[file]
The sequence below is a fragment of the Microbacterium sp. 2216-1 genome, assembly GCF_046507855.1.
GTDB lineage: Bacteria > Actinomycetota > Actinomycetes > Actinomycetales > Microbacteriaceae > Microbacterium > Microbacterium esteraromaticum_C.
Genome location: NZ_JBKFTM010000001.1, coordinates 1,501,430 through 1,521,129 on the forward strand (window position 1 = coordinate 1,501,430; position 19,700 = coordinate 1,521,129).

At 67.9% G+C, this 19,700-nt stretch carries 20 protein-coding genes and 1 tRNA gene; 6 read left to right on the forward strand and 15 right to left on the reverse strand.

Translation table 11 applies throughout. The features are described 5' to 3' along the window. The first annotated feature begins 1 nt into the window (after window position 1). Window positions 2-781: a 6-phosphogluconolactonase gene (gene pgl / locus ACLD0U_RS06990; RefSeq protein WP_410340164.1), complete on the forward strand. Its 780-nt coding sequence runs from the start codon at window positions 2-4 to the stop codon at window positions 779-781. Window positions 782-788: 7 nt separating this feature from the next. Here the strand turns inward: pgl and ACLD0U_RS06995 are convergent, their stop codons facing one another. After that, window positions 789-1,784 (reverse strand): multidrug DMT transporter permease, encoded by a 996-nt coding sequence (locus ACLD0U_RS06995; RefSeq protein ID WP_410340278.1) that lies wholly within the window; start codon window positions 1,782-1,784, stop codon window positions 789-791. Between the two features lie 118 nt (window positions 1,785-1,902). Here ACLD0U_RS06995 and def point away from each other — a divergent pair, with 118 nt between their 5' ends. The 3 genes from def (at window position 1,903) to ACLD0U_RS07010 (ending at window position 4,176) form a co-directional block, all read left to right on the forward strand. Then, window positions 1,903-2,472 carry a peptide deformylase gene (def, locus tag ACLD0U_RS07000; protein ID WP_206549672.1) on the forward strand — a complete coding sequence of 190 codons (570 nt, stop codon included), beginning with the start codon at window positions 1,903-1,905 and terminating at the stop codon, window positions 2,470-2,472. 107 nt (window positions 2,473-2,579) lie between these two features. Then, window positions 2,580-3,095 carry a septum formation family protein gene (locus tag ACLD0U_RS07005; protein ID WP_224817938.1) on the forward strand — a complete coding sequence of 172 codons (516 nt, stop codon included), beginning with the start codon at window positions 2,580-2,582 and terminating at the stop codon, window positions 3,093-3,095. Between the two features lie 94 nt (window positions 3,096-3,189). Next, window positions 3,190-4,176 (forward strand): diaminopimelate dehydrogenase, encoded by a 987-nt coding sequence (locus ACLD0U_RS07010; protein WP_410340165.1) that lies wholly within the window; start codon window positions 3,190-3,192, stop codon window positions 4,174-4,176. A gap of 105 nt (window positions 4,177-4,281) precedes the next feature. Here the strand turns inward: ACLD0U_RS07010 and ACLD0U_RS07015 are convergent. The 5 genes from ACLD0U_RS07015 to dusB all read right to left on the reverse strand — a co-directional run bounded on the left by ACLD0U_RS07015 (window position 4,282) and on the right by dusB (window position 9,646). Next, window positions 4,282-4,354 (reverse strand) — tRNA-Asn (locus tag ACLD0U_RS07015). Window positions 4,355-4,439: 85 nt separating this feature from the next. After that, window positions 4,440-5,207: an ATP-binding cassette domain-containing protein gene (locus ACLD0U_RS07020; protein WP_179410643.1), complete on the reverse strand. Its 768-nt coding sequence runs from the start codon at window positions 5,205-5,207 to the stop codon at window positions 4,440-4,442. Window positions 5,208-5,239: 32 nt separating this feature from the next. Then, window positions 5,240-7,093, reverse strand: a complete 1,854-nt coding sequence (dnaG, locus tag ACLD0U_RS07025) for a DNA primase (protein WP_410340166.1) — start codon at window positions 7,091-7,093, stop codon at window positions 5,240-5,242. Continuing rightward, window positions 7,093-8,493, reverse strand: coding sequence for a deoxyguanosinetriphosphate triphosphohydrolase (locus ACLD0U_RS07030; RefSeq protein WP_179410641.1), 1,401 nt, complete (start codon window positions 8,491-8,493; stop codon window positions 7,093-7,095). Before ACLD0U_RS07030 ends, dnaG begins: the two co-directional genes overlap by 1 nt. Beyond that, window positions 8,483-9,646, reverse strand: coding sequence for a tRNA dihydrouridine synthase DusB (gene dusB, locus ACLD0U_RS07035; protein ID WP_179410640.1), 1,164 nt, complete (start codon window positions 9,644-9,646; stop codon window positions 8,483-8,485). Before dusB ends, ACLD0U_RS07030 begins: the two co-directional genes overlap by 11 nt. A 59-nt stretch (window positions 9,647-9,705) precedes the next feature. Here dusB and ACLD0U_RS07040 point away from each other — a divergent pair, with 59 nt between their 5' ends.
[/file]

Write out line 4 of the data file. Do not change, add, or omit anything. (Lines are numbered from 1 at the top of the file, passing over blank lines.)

At 67.9% G+C, this 19,700-nt stretch carries 20 protein-coding genes and 1 tRNA gene; 6 read left to right on the forward strand and 15 right to left on the reverse strand.